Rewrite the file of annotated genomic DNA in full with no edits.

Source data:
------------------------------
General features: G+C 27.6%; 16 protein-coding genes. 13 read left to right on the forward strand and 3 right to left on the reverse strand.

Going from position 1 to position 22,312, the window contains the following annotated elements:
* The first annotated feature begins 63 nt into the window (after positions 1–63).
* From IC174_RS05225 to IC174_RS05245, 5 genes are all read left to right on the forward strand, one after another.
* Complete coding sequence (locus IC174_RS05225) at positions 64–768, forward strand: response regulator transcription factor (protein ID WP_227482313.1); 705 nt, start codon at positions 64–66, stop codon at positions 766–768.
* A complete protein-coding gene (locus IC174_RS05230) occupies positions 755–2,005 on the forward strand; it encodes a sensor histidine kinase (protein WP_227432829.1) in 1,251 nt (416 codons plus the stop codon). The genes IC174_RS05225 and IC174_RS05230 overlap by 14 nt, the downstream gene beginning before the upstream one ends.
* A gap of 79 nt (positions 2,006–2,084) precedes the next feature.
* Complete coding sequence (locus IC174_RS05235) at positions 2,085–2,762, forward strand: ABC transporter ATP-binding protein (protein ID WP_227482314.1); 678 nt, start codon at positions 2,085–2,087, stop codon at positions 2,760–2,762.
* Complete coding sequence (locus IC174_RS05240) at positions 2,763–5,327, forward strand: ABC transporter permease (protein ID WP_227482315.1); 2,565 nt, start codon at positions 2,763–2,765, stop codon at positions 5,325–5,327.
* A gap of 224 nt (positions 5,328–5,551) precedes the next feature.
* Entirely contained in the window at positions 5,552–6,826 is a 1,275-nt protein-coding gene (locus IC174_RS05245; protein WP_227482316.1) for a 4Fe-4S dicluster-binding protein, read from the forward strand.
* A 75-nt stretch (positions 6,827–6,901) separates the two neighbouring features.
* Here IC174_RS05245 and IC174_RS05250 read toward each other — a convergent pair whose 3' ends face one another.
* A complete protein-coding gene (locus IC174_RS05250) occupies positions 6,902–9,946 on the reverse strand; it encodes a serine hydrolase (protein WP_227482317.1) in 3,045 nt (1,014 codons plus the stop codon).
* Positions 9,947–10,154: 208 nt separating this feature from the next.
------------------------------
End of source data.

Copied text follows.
General features: G+C 27.6%; 16 protein-coding genes. 13 read left to right on the forward strand and 3 right to left on the reverse strand.

Going from position 1 to position 22,312, the window contains the following annotated elements:
* The first annotated feature begins 63 nt into the window (after positions 1–63).
* From IC174_RS05225 to IC174_RS05245, 5 genes are all read left to right on the forward strand, one after another.
* Complete coding sequence (locus IC174_RS05225) at positions 64–768, forward strand: response regulator transcription factor (protein ID WP_227482313.1); 705 nt, start codon at positions 64–66, stop codon at positions 766–768.
* A complete protein-coding gene (locus IC174_RS05230) occupies positions 755–2,005 on the forward strand; it encodes a sensor histidine kinase (protein WP_227432829.1) in 1,251 nt (416 codons plus the stop codon). The genes IC174_RS05225 and IC174_RS05230 overlap by 14 nt, the downstream gene beginning before the upstream one ends.
* A gap of 79 nt (positions 2,006–2,084) precedes the next feature.
* Complete coding sequence (locus IC174_RS05235) at positions 2,085–2,762, forward strand: ABC transporter ATP-binding protein (protein ID WP_227482314.1); 678 nt, start codon at positions 2,085–2,087, stop codon at positions 2,760–2,762.
* Complete coding sequence (locus IC174_RS05240) at positions 2,763–5,327, forward strand: ABC transporter permease (protein ID WP_227482315.1); 2,565 nt, start codon at positions 2,763–2,765, stop codon at positions 5,325–5,327.
* A gap of 224 nt (positions 5,328–5,551) precedes the next feature.
* Entirely contained in the window at positions 5,552–6,826 is a 1,275-nt protein-coding gene (locus IC174_RS05245; protein WP_227482316.1) for a 4Fe-4S dicluster-binding protein, read from the forward strand.
* A 75-nt stretch (positions 6,827–6,901) separates the two neighbouring features.
* Here IC174_RS05245 and IC174_RS05250 read toward each other — a convergent pair whose 3' ends face one another.
* A complete protein-coding gene (locus IC174_RS05250) occupies positions 6,902–9,946 on the reverse strand; it encodes a serine hydrolase (protein WP_227482317.1) in 3,045 nt (1,014 codons plus the stop codon).
* Positions 9,947–10,154: 208 nt separating this feature from the next.